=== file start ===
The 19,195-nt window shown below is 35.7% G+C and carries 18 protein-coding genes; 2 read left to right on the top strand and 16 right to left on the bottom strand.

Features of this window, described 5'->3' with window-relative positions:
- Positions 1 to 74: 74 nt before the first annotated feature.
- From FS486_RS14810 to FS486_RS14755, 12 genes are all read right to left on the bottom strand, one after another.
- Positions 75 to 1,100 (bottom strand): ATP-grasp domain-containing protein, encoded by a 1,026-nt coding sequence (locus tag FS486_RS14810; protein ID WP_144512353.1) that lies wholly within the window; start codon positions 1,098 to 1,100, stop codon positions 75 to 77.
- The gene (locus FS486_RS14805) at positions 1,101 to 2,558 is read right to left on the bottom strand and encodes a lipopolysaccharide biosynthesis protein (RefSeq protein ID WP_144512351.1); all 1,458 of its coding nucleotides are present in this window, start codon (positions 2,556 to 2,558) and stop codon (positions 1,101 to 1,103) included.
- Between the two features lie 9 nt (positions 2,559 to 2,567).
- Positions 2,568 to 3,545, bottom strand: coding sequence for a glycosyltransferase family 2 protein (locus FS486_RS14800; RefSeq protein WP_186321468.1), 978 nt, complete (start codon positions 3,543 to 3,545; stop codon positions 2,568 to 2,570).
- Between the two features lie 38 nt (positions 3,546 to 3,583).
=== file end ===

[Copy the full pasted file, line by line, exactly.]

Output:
The 19,195-nt window shown below is 35.7% G+C and carries 18 protein-coding genes; 2 read left to right on the top strand and 16 right to left on the bottom strand.

Features of this window, described 5'->3' with window-relative positions:
- Positions 1 to 74: 74 nt before the first annotated feature.
- From FS486_RS14810 to FS486_RS14755, 12 genes are all read right to left on the bottom strand, one after another.
- Positions 75 to 1,100 (bottom strand): ATP-grasp domain-containing protein, encoded by a 1,026-nt coding sequence (locus tag FS486_RS14810; protein ID WP_144512353.1) that lies wholly within the window; start codon positions 1,098 to 1,100, stop codon positions 75 to 77.
- The gene (locus FS486_RS14805) at positions 1,101 to 2,558 is read right to left on the bottom strand and encodes a lipopolysaccharide biosynthesis protein (RefSeq protein ID WP_144512351.1); all 1,458 of its coding nucleotides are present in this window, start codon (positions 2,556 to 2,558) and stop codon (positions 1,101 to 1,103) included.
- Between the two features lie 9 nt (positions 2,559 to 2,567).
- Positions 2,568 to 3,545, bottom strand: coding sequence for a glycosyltransferase family 2 protein (locus FS486_RS14800; RefSeq protein WP_186321468.1), 978 nt, complete (start codon positions 3,543 to 3,545; stop codon positions 2,568 to 2,570).
- Between the two features lie 38 nt (positions 3,546 to 3,583).